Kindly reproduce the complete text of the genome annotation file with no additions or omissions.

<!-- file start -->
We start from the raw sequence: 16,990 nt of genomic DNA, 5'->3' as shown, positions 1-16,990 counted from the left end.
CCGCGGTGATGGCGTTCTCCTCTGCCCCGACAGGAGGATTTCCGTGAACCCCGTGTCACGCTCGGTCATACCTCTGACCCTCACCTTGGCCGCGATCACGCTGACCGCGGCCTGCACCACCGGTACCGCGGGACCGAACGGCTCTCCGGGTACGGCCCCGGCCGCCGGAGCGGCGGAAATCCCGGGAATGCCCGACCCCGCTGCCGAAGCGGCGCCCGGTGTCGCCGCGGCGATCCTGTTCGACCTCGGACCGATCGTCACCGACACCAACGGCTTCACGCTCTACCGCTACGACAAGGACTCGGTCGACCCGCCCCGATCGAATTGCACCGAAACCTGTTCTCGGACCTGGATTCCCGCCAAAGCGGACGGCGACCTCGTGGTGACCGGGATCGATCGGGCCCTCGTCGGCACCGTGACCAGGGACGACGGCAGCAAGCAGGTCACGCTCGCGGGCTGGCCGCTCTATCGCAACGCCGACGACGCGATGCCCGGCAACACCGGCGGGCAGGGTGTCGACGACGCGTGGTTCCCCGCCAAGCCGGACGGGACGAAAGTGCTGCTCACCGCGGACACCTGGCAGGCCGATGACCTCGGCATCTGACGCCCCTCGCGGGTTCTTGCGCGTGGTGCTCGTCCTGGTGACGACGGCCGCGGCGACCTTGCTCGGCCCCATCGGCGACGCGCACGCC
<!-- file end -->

We start from the raw sequence: 16,990 nt of genomic DNA, 5'->3' as shown, positions 1-16,990 counted from the left end.
CCGCGGTGATGGCGTTCTCCTCTGCCCCGACAGGAGGATTTCCGTGAACCCCGTGTCACGCTCGGTCATACCTCTGACCCTCACCTTGGCCGCGATCACGCTGACCGCGGCCTGCACCACCGGTACCGCGGGACCGAACGGCTCTCCGGGTACGGCCCCGGCCGCCGGAGCGGCGGAAATCCCGGGAATGCCCGACCCCGCTGCCGAAGCGGCGCCCGGTGTCGCCGCGGCGATCCTGTTCGACCTCGGACCGATCGTCACCGACACCAACGGCTTCACGCTCTACCGCTACGACAAGGACTCGGTCGACCCGCCCCGATCGAATTGCACCGAAACCTGTTCTCGGACCTGGATTCCCGCCAAAGCGGACGGCGACCTCGTGGTGACCGGGATCGATCGGGCCCTCGTCGGCACCGTGACCAGGGACGACGGCAGCAAGCAGGTCACGCTCGCGGGCTGGCCGCTCTATCGCAACGCCGACGACGCGATGCCCGGCAACACCGGCGGGCAGGGTGTCGACGACGCGTGGTTCCCCGCCAAGCCGGACGGGACGAAAGTGCTGCTCACCGCGGACACCTGGCAGGCCGATGACCTCGGCATCTGACGCCCCTCGCGGGTTCTTGCGCGTGGTGCTCGTCCTGGTGACGACGGCCGCGGCGACCTTGCTCGGCCCCATCGGCGACGCGCACGCC